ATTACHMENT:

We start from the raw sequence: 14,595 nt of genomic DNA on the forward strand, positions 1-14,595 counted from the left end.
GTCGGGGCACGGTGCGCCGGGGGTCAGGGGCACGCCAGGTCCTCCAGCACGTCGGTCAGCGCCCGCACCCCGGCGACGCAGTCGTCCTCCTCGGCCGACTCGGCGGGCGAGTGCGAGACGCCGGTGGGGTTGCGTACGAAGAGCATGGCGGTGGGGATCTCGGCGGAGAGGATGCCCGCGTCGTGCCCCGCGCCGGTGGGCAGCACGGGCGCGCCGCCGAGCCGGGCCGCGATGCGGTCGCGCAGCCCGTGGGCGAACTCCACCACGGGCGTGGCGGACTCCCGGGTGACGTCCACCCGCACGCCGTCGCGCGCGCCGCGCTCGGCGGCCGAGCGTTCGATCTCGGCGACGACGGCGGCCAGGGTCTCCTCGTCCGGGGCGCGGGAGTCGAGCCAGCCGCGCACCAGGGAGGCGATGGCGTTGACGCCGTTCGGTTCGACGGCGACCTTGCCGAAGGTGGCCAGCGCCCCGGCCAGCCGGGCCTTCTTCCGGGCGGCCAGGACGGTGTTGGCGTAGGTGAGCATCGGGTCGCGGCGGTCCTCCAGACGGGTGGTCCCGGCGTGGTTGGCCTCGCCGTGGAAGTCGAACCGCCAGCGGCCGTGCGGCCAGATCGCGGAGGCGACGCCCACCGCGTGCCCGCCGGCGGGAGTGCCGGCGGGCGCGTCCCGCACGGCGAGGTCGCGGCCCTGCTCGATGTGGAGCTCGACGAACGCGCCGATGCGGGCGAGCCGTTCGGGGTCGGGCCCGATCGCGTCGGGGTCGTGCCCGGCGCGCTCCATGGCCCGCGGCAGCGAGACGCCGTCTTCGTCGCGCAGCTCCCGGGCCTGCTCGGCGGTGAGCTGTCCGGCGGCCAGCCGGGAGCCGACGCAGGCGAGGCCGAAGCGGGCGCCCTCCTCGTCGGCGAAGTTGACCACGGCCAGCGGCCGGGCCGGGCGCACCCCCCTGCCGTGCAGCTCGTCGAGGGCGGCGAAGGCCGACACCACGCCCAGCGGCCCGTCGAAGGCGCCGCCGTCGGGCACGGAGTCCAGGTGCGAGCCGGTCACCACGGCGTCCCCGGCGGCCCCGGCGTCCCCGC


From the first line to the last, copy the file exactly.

We start from the raw sequence: 14,595 nt of genomic DNA on the forward strand, positions 1-14,595 counted from the left end.
GTCGGGGCACGGTGCGCCGGGGGTCAGGGGCACGCCAGGTCCTCCAGCACGTCGGTCAGCGCCCGCACCCCGGCGACGCAGTCGTCCTCCTCGGCCGACTCGGCGGGCGAGTGCGAGACGCCGGTGGGGTTGCGTACGAAGAGCATGGCGGTGGGGATCTCGGCGGAGAGGATGCCCGCGTCGTGCCCCGCGCCGGTGGGCAGCACGGGCGCGCCGCCGAGCCGGGCCGCGATGCGGTCGCGCAGCCCGTGGGCGAACTCCACCACGGGCGTGGCGGACTCCCGGGTGACGTCCACCCGCACGCCGTCGCGCGCGCCGCGCTCGGCGGCCGAGCGTTCGATCTCGGCGACGACGGCGGCCAGGGTCTCCTCGTCCGGGGCGCGGGAGTCGAGCCAGCCGCGCACCAGGGAGGCGATGGCGTTGACGCCGTTCGGTTCGACGGCGACCTTGCCGAAGGTGGCCAGCGCCCCGGCCAGCCGGGCCTTCTTCCGGGCGGCCAGGACGGTGTTGGCGTAGGTGAGCATCGGGTCGCGGCGGTCCTCCAGACGGGTGGTCCCGGCGTGGTTGGCCTCGCCGTGGAAGTCGAACCGCCAGCGGCCGTGCGGCCAGATCGCGGAGGCGACGCCCACCGCGTGCCCGCCGGCGGGAGTGCCGGCGGGCGCGTCCCGCACGGCGAGGTCGCGGCCCTGCTCGATGTGGAGCTCGACGAACGCGCCGATGCGGGCGAGCCGTTCGGGGTCGGGCCCGATCGCGTCGGGGTCGTGCCCGGCGCGCTCCATGGCCCGCGGCAGCGAGACGCCGTCTTCGTCGCGCAGCTCCCGGGCCTGCTCGGCGGTGAGCTGTCCGGCGGCCAGCCGGGAGCCGACGCAGGCGAGGCCGAAGCGGGCGCCCTCCTCGTCGGCGAAGTTGACCACGGCCAGCGGCCGGGCCGGGCGCACCCCCCTGCCGTGCAGCTCGTCGAGGGCGGCGAAGGCCGACACCACGCCCAGCGGCCCGTCGAAGGCGCCGCCGTCGGGCACGGAGTCCAGGTGCGAGCCGGTCACCACGGCGTCCCCGGCGGCCCCGGCGTCCCCGC